Martin Summers (Fellow, 2013–14), Professor of History, Boston College
Founded in 1855 to treat insane soldiers and sailors as well as civilian residents in the nation’s capital, Saint Elizabeths became one of the country’s preeminent research and teaching psychiatric hospitals. From the beginning of its operation, Saint Elizabeths admitted black patients, making it one of the few American asylums to do so. Madness in the City of Magnificent Intentions charts the history of Saint Elizabeths and demonstrates how race was central to virtually every aspect of the hospital’s existence, from the ways in which psychiatrists understood mental illness and employed therapies to treat it to the ways that black patients experienced their institutionalization.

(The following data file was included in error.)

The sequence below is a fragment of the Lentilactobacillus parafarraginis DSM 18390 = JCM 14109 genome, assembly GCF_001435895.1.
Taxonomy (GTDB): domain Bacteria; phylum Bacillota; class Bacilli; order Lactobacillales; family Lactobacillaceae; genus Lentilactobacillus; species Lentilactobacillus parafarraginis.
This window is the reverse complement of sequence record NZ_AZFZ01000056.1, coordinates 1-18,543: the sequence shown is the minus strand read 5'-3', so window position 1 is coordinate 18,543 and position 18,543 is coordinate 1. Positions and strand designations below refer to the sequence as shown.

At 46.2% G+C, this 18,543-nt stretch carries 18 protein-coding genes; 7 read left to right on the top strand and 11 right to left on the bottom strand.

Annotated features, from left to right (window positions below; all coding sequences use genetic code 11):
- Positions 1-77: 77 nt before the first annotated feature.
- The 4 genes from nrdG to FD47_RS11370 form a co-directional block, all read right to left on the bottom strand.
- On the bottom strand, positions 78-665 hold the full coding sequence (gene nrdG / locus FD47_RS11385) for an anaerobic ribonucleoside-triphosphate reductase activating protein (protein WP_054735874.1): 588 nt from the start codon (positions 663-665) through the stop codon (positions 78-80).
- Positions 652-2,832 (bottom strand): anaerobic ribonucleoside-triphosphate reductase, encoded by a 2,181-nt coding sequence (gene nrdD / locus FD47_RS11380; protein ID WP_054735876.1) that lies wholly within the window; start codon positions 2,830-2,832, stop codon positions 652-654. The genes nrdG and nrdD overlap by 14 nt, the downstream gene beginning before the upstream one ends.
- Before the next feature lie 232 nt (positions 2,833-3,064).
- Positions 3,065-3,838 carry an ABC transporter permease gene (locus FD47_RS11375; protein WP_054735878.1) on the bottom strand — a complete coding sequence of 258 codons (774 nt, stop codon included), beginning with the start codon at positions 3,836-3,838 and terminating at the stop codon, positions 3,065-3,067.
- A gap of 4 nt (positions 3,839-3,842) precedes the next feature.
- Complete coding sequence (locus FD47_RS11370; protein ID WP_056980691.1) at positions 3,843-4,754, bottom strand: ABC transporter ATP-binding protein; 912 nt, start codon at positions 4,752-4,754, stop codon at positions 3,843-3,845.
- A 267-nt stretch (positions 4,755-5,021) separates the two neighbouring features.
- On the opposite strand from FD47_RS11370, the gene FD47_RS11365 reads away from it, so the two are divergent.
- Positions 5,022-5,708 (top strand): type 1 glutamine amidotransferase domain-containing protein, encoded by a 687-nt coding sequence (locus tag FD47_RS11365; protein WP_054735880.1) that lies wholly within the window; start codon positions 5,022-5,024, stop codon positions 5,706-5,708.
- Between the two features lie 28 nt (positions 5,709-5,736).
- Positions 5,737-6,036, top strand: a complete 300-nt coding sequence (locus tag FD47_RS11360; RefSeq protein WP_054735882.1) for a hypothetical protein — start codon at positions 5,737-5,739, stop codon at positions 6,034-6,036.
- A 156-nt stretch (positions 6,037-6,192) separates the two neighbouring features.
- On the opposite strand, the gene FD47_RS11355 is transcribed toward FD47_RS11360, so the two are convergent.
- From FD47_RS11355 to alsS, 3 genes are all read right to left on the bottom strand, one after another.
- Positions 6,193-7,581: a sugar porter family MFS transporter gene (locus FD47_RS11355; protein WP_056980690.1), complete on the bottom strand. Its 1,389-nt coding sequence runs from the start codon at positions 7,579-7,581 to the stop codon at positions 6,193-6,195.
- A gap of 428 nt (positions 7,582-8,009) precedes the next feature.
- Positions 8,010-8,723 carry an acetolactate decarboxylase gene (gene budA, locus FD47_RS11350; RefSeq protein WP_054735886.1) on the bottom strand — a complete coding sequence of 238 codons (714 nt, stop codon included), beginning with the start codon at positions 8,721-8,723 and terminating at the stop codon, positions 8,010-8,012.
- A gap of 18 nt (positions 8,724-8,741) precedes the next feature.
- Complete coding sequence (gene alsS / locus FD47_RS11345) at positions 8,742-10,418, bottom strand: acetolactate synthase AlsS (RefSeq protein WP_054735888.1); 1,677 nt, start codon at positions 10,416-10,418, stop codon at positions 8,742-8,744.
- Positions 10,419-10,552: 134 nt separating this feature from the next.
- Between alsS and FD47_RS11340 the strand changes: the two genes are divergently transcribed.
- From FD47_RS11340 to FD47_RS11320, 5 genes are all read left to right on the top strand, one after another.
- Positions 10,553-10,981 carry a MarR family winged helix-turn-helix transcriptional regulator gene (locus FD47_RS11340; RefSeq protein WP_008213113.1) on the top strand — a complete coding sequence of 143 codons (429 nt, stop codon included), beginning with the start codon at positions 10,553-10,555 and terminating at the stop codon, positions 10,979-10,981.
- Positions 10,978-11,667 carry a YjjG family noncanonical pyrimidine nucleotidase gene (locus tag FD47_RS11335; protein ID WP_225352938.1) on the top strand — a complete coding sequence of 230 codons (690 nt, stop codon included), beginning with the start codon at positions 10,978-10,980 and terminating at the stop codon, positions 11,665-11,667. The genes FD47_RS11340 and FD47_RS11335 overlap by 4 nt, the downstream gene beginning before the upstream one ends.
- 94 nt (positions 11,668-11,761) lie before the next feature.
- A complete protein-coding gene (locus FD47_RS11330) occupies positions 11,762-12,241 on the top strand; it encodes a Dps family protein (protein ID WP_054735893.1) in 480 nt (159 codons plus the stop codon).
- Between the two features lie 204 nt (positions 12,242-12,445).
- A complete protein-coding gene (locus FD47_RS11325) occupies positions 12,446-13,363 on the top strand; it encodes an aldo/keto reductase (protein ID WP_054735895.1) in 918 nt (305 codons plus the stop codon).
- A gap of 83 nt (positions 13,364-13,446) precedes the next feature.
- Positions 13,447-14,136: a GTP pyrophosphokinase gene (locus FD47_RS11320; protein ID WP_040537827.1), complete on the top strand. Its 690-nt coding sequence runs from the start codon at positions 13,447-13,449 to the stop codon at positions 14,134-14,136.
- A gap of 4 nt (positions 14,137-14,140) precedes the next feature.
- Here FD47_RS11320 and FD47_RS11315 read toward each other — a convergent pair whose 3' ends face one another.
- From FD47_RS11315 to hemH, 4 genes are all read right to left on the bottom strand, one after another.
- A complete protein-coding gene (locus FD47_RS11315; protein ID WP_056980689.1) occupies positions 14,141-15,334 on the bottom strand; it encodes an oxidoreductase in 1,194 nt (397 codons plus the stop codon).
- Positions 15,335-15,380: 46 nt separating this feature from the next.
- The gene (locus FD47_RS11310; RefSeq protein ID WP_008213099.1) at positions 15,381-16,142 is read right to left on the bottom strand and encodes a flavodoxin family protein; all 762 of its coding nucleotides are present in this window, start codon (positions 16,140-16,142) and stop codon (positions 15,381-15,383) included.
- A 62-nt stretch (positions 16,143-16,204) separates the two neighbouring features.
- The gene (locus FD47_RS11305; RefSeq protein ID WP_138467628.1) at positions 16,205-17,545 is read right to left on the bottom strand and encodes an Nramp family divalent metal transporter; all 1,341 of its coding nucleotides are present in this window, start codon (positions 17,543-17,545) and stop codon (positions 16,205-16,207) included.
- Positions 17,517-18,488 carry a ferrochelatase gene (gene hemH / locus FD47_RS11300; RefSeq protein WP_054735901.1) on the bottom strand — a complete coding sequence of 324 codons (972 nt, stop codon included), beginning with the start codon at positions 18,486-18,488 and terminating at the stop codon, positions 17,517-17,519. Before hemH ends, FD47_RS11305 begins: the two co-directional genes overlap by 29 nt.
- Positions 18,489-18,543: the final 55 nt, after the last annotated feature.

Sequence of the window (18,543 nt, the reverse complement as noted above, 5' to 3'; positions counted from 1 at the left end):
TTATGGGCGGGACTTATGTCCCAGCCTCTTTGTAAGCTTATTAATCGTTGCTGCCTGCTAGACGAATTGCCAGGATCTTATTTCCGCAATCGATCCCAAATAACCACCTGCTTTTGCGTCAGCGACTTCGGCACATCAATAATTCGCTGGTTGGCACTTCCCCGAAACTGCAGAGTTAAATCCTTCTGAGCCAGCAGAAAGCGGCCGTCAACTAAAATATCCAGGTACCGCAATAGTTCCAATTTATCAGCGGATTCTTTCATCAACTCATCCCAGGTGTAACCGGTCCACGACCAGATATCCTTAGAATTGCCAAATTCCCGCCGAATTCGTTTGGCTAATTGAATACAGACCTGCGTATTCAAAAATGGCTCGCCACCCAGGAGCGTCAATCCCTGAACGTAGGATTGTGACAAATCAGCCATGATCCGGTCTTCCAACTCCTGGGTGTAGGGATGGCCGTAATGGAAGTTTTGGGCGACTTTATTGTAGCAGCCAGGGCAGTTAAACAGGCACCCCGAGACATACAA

Martin Summers argues that assumptions about the existence of distinctive black and white psyches shaped the therapeutic and diagnostic regimes in the hospital and left a legacy of poor treatment of African American patients, even after psychiatrists had begun to reject racialist conceptions of the psyche. Yet black patients and their communities asserted their own agency and exhibited a “rights consciousness” in large and small ways, from agitating for more equal treatment to attempting to manage the therapeutic experience.
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